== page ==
Featuring 18 songs, including "The Impossible Dream", "Call Me Irresponsible", and "Lollipops and Roses", Greatest Hits is the definitive Jack Jones collection.
In 1999, released , which contained two complete albums - (1963, originally released on ) and (1965, originally released on ) - by on one compact disc.
Directed by Shona Auerbach, Dear Frankie revolves around nine-year-old Frankie (Jack McElhone) and his mother, Lizzie (Emily Mortimer). The mother and son duo have been on the run for as long as Frankie, who has been deaf for years, can remember. In an effort to protect Frankie from the truth – that a psychotic father, whose physical abuse caused his hearing loss, is at the root of their constant need to move from one home to the next – Lizzie pens a series of letters from Frankie's "father" in hopes of assuaging his curiosity. However, when Frankie becomes convinced that his father is taking a break from his exotic adventures and making his way back home, Lizzie must make a tough decision: find another way to pacify Frankie's desire to meet his father or tell him the awful truth.
Reissue with SHM-CD format and new 24bit remastering. One of the most obscure Johnny Smith albums for Roost – and one of the most striking, too! The album takes the sound of Johnny's guitar and backs it with some larger arrangements from Irwin Kostal – very mellow, and very string-laden – with a dreamy late nite quality that's even moodier than that of Johnny's small combo records. There's an eerie mood to the set that really grabs us, and which seems to deepen even more on repeated listenings (probably enhanced by the painting of a child on the cover – as you'd expect a lady from the "sweetheart" title!)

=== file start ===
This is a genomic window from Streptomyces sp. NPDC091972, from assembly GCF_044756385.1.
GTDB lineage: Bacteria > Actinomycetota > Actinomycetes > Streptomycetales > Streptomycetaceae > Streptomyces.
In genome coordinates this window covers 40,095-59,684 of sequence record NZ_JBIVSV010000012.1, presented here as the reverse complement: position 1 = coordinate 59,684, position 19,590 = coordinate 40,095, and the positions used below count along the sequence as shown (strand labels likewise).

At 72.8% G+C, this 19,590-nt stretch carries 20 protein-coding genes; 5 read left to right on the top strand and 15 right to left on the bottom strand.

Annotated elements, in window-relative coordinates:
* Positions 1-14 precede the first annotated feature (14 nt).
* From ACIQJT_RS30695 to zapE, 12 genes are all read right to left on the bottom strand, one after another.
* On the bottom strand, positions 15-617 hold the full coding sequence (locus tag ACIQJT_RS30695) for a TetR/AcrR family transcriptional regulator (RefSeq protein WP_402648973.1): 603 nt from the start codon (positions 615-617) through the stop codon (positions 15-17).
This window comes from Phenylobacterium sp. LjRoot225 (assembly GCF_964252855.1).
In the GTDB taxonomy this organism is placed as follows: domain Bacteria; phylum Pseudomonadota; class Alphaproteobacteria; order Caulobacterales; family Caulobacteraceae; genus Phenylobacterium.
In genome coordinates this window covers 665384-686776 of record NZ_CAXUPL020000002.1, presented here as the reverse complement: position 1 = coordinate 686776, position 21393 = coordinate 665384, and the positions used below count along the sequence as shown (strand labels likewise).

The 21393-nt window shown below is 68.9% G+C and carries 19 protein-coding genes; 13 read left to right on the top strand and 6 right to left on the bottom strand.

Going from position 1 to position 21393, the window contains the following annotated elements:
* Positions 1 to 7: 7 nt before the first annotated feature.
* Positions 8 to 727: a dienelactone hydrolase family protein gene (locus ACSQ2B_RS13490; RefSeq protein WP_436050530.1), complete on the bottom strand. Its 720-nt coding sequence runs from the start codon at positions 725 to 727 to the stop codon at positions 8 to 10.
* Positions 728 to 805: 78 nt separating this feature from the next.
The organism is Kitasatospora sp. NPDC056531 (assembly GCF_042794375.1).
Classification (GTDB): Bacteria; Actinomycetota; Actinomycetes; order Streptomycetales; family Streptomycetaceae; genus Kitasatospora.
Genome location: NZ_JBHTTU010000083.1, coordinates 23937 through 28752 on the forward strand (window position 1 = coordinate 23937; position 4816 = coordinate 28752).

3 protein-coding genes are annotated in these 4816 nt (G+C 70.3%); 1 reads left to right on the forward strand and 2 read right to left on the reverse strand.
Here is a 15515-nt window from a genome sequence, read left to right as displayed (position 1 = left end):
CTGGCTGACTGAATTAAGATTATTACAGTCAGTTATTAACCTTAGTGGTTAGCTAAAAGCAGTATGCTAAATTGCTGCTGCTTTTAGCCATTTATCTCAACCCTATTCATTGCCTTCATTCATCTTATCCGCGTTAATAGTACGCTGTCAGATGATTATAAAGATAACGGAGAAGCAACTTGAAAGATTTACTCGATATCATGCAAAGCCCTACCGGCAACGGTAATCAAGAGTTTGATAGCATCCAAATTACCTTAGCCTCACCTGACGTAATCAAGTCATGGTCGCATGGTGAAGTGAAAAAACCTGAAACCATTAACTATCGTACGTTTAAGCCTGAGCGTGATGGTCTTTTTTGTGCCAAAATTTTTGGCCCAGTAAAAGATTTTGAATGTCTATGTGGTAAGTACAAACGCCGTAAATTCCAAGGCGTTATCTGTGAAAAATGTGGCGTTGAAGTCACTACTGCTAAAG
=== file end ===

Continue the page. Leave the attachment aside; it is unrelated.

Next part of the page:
Two classic albums from Jack Jones, making their long awaited debut on CD. Booklet features original artwork, designed so that purchaser may display either original album cover as front of CD, plus detailed sleeve notes. Digitally transferred from the original American master tapes. Grammy award winner for Best Performance by a Male Singer (Lollipops and Roses) and Record of the Year (Wives and Lovers) Grammy nominee (The Impossible Dream).
For his second seasonal collection, recorded in 1969 (following 1964's ), took a more eclectic, contemporary approach, including spiritual (if not specifically holiday) songs like the socially conscious (which posited a multi-racial Christ child) and the recent hit was also given a gospel arrangement, while was rendered a cappella with chorus.
A beautiful and deeply felt tribute to the legendary French chanson , captures at the nadir of his fame and the zenith of his talent, eschewing glitz and glamour to create the most mature and focused album of his career. 's maudlin, theatrical approach fits like a glove, and with the invaluable assistance of arranger , he fully inhabits the songs' world-weary romanticism.